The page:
Panel advances bill requiring more scrutiny of federal regs

Over the objections of Democrats, the panel’s Republicans sent the Regulatory Flexibility Improvements Act of 2013 to the full House via a 15-9 vote.

The measure is designed to protect the private sector by softening the blow of federal regulations, according to its author, Rep. Spencer BachusSpencer Thomas BachusManufacturing group leads coalition to urge Congress to reauthorize Ex-Im Bank Biz groups take victory lap on Ex-Im Bank On The Money: White House files notice of China tariff hikes | Dems cite NYT report in push for Trump tax returns | Trump hits Iran with new sanctions | Trump praises GM for selling shuttered Ohio factory | Ex-Im Bank back at full strength MORE (R-Ala.)

“Government regulations have had a disproportionate, negative effect on business,” Bachus said during consideration of the bill.

Three agencies, under current rules, are required to convene panels to review rules expected to have a significant impact on small businesses: the Environmental Protection Agency (EPA), the Occupational Safety and Health Administration (OSHA) and the Consumer Financial Protection Bureau (CFPB).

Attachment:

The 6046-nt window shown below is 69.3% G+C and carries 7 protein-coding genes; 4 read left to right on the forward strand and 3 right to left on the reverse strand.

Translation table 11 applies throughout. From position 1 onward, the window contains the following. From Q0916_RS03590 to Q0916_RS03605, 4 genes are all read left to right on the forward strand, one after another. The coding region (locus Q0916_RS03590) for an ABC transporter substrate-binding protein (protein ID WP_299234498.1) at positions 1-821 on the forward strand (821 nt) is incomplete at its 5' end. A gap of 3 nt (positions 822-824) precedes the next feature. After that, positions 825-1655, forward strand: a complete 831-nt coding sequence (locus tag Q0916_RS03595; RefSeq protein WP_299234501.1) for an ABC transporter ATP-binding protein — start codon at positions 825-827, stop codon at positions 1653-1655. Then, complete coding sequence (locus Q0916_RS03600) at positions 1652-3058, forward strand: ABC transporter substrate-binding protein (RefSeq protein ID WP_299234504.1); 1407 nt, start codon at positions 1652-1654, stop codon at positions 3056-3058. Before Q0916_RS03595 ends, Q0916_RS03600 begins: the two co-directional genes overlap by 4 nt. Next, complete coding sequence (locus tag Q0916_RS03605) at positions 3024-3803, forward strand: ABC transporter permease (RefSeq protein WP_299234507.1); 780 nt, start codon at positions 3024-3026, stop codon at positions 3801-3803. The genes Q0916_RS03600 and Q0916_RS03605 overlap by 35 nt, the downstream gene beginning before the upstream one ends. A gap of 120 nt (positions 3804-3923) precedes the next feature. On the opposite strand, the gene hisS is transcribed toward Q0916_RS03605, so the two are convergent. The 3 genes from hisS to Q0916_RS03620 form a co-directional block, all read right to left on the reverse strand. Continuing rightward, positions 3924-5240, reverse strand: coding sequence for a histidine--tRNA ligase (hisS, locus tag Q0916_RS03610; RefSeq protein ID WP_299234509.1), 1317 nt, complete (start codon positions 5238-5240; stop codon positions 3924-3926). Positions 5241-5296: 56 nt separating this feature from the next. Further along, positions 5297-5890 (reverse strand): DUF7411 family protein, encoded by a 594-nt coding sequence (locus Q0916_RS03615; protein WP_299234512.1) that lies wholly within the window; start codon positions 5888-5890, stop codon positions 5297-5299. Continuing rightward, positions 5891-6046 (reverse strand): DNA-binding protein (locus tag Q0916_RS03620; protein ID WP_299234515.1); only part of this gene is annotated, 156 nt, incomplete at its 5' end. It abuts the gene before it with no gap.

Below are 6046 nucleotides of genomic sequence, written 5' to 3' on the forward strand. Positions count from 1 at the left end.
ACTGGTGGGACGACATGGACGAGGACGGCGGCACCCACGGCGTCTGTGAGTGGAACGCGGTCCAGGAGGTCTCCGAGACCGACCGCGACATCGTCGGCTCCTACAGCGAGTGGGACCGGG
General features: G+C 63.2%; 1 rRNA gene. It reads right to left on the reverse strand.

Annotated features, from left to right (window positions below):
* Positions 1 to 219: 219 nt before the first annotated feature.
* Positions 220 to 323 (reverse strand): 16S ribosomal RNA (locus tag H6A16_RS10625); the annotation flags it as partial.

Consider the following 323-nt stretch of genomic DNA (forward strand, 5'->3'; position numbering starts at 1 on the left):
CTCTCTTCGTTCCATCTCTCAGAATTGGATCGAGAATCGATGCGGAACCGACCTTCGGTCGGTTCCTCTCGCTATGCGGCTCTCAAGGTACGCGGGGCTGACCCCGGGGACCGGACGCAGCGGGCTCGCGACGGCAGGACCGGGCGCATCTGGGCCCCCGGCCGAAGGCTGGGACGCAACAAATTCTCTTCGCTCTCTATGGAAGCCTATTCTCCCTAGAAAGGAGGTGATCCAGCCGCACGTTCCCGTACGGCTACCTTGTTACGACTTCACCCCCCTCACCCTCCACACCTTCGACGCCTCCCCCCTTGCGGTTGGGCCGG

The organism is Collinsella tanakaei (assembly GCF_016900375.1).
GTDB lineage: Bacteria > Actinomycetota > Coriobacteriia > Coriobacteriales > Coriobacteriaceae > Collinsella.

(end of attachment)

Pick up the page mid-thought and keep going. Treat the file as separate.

The new bill would expand that requirement to rules from all agencies that would significantly impact either small businesses or the economy in general.

It also requires agencies to calculate the "indirect" costs to small business of new rules, which opponents said was too sweeping a requirement.

Democrats countered that the bill would only grind the rulemaking system to a halt by imposing exhaustive new studies.

“It will result in paralysis by analysis,” Conyers argued before the vote.